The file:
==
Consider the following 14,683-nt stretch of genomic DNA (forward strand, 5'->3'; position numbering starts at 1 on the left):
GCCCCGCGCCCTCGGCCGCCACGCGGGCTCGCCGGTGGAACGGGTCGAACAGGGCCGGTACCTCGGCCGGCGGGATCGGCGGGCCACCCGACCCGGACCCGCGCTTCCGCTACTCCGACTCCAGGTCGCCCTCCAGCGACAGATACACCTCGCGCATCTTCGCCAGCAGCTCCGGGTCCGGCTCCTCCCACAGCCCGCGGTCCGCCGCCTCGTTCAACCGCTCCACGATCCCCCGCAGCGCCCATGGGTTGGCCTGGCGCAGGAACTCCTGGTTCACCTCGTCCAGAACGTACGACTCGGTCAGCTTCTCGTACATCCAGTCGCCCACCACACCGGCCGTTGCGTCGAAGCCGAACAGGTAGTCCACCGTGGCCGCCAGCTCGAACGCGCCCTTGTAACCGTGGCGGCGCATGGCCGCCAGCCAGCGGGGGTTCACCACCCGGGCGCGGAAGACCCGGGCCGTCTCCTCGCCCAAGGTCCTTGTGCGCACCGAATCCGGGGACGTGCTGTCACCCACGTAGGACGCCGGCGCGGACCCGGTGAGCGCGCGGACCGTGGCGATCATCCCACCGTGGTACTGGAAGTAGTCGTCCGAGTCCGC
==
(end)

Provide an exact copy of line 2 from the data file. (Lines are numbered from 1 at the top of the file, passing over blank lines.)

GCCCCGCGCCCTCGGCCGCCACGCGGGCTCGCCGGTGGAACGGGTCGAACAGGGCCGGTACCTCGGCCGGCGGGATCGGCGGGCCACCCGACCCGGACCCGCGCTTCCGCTACTCCGACTCCAGGTCGCCCTCCAGCGACAGATACACCTCGCGCATCTTCGCCAGCAGCTCCGGGTCCGGCTCCTCCCACAGCCCGCGGTCCGCCGCCTCGTTCAACCGCTCCACGATCCCCCGCAGCGCCCATGGGTTGGCCTGGCGCAGGAACTCCTGGTTCACCTCGTCCAGAACGTACGACTCGGTCAGCTTCTCGTACATCCAGTCGCCCACCACACCGGCCGTTGCGTCGAAGCCGAACAGGTAGTCCACCGTGGCCGCCAGCTCGAACGCGCCCTTGTAACCGTGGCGGCGCATGGCCGCCAGCCAGCGGGGGTTCACCACCCGGGCGCGGAAGACCCGGGCCGTCTCCTCGCCCAAGGTCCTTGTGCGCACCGAATCCGGGGACGTGCTGTCACCCACGTAGGACGCCGGCGCGGACCCGGTGAGCGCGCGGACCGTGGCGATCATCCCACCGTGGTACTGGAAGTAGTCGTCCGAGTCCGC